Tag Archives: United States

Week 9 – Commerce, Coercion, and America’s Empire

My favourite quote in this week’s readings is from “From the Noble Savage to the Third World.” Dorfmann and Mattelart write: “There are two forms of killing: by machine guns and saccharine.” The United States was not only a military overlord, but a cultural influencer on the largest scale. The US infiltrated Latin America, and much of the world, without using guns or even sending soldiers to these places. The US created media that was so appealing, so glamourous, that the whole world desired to be a part of the club. It didn’t matter that other cultures were ruthlessly stereotyped. The world devoured American media. Local celebrities could be lured to America when it suited America, leaving behind their own communities for the lights of Hollywood. Then the US could mold them into whatever image they wished, while the transplanted celebrity remained overjoyed at his or her good luck.

Disney capitalised on this idea by selling stereotypes. Cultures from the Third World were portrayed almost as children, dazzled by American ingenuity, innocent, and easily influenced. This accomplished a cultural victory that was far more profound than a simple military takeover. In the mind of Americans and the larger world, these cultures were reinforced as primitive and non-threatening. This form of conquest is a powerful way to ensure that everyone is aware of their place in the world order, and that no one group attempts to dominate America. Killing by saccharine. Evoking sentimentality in the depictions of Third World cultures ensures that these non-threatening stereotypes continue in America and the world.

America became a master at marketing, not only stereotyping other cultures to sell imported goods to Americans, but rebranding American goods to suit local communities elsewhere. The example Dawson gives is the selling of Belmond cigarettes in Mexico. By incorporating local elements into an American advertisement, the US could appeal to Mexicans by maintaining the allure of the American product but appealing to local sensibilities, a plan that was resoundingly successful. In America, the image of Carmen Miranda on bananas appeals to the American desire for the exotic romanticism of Central America. Though Miranda’s image is a way of flattening the real cultures of Central America, to many American’s this image is the only association they have with Central America. The reduction of a culture to one sexualized image was an effective way to sell bananas a century ago, and it remains the case today.

1 Comment

Filed under Week 9

Research Assignment – The Language of Jose Marti’s “Our America”

The stylistic language of José Martí’s “Our America”, one of the most famous texts written by a Latin American, is as important as the text’s content. Martí’s plea to Cuba, his home, and more generally to the people of Latin America, to beware the seemingly unchecked imperialism of North America, and unite as a unique American culture separate from the northern continent, relies heavily on vivid imagery and metaphor. Understanding that “barricades of ideas are worth more than barricades of stones” (para. 1), Martí needed to encourage his readers to generate ideas through the guidance of his text. When urging the people of Latin America to embrace those aspects of culture that set them apart from the northern British colonies, he writes, “Make wine from plantains; it may be sour, but it is our wine” (para. 10). Martí compares the nurturing of the Latin American culture to a community of bakers “rolling up their sleeves and plunging their hands into the dough, and making it rise with the leavening of their sweat” (para. 10). This animated prose is meant to appeal to the people on a level beyond academic contemplation or political discourse; Martí’s primary motive is to “awaken the inhabitants of Our America to the fact that the United States—the country that Martí allegorizes as ‘the giant with seven-leagued boots’—stood poised and ready to expand” (Belnap and Fernandez 5). Since the publication of “Our America,” generations of scholars have explored the rhetorical dimensions of Martí’s text.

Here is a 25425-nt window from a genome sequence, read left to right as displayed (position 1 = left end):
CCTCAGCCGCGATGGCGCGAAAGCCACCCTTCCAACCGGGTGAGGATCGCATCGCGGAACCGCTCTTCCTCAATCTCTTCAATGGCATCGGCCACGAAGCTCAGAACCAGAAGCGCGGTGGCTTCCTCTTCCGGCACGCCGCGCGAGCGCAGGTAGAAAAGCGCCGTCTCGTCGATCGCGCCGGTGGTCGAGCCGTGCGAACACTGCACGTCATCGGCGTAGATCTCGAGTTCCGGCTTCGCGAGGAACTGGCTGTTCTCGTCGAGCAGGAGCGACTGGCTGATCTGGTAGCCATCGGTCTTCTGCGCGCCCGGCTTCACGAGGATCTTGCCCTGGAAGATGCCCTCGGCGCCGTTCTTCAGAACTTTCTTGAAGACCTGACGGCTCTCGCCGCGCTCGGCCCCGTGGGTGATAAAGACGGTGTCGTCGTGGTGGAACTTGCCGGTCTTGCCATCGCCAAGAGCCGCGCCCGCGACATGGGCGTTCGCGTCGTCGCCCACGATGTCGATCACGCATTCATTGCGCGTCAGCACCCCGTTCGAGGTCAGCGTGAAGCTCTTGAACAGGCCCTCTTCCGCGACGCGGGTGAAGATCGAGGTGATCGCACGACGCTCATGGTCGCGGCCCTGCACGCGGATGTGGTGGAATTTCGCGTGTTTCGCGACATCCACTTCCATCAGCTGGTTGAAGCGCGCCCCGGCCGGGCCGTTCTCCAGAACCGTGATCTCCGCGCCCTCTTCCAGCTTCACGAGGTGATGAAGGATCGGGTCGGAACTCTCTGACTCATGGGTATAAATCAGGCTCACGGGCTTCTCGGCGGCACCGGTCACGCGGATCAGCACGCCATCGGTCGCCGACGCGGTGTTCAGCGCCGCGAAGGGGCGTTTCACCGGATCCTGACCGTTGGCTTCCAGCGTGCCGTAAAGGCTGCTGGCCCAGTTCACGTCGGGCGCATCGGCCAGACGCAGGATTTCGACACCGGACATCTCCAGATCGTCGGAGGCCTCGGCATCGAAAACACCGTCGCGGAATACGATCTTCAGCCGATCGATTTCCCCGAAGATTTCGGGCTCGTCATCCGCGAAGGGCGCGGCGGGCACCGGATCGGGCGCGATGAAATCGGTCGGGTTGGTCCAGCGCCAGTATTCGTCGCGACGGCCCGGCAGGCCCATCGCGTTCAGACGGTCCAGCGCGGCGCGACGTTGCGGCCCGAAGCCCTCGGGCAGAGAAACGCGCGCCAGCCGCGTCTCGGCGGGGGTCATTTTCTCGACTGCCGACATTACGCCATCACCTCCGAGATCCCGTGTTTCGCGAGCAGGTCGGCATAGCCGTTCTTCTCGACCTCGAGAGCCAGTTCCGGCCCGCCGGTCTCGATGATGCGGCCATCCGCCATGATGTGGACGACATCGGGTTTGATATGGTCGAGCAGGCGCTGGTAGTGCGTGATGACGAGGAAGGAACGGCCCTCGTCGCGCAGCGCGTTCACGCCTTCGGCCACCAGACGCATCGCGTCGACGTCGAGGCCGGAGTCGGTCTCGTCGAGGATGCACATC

The term rhetoric has been reduced in modernity to mean simply “inflated words.” The historic meaning of the term, however, is broader: it is the art of persuasive communication. Moreover, classical rhetorical principles acknowledged that discourse is transactional, meaning that the reader’s interpretation is as important to the message as the author’s words (Deer 4). Martí’s use of metaphor and imagery, particularly imagery that is distinct to the nations of Latin America, comprised heavily of the indigenous, is designed to encourage active interpretation in his readership. In reference to American-born mestizos, Martí claims that they are “ashamed of the mother that raised them because she wears an Indian apron”, and he uses similar but contrasting imagery to describe North America, who “drowns its own Indians” (para. 3). This imagery is intended to engage the Latin American people in individual and collective reflection so that they come to the desired conclusion: Our America is neither Spain nor the United States, but something distinct. Martí calls for the celebration of the diversity of Latin America, the embracing of the blend of colonial and indigenous roots, and a rejection of the idea that the United States is the sole, defining example of progress. “Our America” is a call to the people of Latin America to unite, recognize the diversity of their rich culture on its own merits, and guard against the imperialism of the United States. The rhetoric of the text accomplishes this goal by engaging the reader’s active interpretation of metaphor and imagery.

Leave a Comment

Filed under Uncategorized